During the first national lockdown in 2020, Kathryn worked with our other Technical Resource Managers and Technicians to record and disseminate new video tutorials and advice online, efficiently devising ways for students to undertake processes such as printing and dyeing to fulfil module briefs at home with limited space and resources. The library of new content created now acts as an ongoing resource for students of all disciplines.

Kathryn Hays in one of a number of video tutorials that she initiated for students, available on the Plymouth College of Art YouTube channel

During that first lockdown, Kathryn also organised the loan to students of vital resources needed to complete modules at home, securing the purchase of over 100 items, ranging from sewing machines and their components to mannequins and embroidery machines. She also personally sent out over 250 packs of consumable resources, which she prepared at home, to individuals on programmes working closely with the Fabric Lab.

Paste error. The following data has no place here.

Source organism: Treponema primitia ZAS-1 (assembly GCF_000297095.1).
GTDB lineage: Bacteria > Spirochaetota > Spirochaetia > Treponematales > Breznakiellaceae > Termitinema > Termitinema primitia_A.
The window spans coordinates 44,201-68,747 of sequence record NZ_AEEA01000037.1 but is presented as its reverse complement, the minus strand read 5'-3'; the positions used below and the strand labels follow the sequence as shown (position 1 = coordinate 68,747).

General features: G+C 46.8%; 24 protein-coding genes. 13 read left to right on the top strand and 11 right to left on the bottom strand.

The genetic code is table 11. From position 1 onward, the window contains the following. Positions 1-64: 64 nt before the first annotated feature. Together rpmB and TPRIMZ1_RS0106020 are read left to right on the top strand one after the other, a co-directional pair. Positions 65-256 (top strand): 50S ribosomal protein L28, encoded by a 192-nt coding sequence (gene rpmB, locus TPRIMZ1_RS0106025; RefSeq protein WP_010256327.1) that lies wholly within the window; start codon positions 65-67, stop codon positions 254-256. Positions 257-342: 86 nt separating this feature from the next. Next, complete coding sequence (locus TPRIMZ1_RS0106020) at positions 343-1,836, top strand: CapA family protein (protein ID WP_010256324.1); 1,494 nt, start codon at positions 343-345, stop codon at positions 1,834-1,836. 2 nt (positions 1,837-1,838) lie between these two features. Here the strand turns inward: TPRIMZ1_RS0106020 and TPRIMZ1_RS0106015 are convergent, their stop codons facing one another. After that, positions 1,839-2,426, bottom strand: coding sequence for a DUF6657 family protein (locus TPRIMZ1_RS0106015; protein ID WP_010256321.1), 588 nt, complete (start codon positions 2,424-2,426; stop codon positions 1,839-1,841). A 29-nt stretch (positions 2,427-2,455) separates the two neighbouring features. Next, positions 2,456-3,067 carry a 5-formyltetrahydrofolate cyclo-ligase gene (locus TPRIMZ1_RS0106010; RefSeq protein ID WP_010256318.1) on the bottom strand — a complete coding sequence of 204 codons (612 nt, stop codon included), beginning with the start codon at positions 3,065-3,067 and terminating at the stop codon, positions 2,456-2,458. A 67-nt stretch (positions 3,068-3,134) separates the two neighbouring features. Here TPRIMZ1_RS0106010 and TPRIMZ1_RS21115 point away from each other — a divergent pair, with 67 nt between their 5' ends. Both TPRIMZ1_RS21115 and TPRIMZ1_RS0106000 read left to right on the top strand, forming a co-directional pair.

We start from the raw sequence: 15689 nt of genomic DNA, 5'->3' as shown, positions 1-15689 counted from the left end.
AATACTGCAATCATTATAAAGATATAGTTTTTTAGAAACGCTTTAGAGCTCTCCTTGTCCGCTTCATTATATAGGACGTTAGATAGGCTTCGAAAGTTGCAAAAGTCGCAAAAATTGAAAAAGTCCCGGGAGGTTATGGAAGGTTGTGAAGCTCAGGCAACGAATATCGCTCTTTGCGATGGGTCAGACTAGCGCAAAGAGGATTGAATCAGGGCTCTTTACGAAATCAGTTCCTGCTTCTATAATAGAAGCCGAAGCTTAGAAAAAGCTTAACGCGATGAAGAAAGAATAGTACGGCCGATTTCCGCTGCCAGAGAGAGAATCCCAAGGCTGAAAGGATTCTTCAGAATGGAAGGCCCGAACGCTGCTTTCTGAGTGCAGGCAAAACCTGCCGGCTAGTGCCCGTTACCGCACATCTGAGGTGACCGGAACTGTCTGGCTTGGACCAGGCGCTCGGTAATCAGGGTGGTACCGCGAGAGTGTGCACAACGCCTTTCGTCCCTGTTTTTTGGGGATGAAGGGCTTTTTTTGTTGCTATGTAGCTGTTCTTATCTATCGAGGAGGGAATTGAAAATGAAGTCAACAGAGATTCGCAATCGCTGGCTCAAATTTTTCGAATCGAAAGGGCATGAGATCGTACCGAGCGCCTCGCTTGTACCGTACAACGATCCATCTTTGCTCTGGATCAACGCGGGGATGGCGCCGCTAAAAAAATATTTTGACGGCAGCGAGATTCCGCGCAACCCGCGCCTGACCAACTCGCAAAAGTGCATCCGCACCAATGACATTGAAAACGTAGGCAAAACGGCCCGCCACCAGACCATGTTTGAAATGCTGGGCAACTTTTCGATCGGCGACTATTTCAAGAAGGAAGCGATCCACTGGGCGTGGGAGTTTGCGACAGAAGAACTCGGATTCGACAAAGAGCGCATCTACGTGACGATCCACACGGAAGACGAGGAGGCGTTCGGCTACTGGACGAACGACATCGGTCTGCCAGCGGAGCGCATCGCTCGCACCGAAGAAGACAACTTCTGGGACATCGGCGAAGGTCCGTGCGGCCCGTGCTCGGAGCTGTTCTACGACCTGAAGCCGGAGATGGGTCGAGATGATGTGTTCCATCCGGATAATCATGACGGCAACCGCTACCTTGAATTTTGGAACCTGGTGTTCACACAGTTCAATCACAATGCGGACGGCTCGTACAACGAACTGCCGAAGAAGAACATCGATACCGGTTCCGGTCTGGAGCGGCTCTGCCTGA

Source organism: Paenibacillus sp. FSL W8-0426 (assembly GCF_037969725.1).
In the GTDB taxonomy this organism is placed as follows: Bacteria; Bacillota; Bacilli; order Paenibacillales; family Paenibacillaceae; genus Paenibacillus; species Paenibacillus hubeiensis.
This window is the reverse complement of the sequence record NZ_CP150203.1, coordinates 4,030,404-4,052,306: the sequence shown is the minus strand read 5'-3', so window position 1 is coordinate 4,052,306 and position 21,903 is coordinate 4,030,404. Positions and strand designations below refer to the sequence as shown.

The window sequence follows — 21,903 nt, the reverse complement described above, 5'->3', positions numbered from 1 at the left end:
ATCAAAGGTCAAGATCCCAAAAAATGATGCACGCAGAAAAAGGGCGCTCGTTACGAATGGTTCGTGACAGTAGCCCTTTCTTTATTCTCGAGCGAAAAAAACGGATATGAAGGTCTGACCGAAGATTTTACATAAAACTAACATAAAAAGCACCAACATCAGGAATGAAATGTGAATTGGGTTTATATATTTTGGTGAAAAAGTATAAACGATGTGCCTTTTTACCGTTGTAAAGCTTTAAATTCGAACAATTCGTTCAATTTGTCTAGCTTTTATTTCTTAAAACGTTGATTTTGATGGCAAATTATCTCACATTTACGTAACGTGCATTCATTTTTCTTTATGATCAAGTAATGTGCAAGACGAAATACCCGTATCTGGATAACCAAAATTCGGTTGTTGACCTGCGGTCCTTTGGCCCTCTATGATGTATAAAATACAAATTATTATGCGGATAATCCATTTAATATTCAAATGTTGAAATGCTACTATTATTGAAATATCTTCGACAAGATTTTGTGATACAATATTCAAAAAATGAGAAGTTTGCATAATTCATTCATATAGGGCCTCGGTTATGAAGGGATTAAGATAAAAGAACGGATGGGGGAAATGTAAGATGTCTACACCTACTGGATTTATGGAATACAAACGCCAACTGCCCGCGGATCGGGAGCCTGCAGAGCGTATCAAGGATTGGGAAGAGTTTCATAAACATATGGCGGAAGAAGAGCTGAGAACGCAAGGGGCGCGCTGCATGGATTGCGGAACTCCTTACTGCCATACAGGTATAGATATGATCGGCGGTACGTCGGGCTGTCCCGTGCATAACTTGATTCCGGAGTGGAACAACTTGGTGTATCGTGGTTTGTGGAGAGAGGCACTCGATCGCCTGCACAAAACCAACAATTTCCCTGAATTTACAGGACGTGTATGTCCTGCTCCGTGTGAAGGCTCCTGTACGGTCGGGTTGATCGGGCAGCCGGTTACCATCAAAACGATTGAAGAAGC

Loraine Evens, Head of Learning Resource Environment, said: “Kathryn is an invaluable member of the Technical Resource Management team, heading up the Fabric Lab, one of Plymouth College of Art’s four technical Labs. She fosters a community atmosphere both within her team and within the student cohort and is keen to introduce student work to social media platforms, providing them with the confidence to talk about their work with pride. She is a highly motivated, much valued member of my team and one that has a positive effect on all those around her daily.”

Planning for the return of students and staff to our main campus, Kathryn arranged the production of over 600 full-length aprons for textile and print students, eliminating the need for sharing. In doing this she championed the donations of free fabric from suppliers and also used sustainable recycled duvets, leading to a diverse array of aprons (including those made from children’s superhero bedding), creating a vibrant, welcoming atmosphere for students and staff on their return.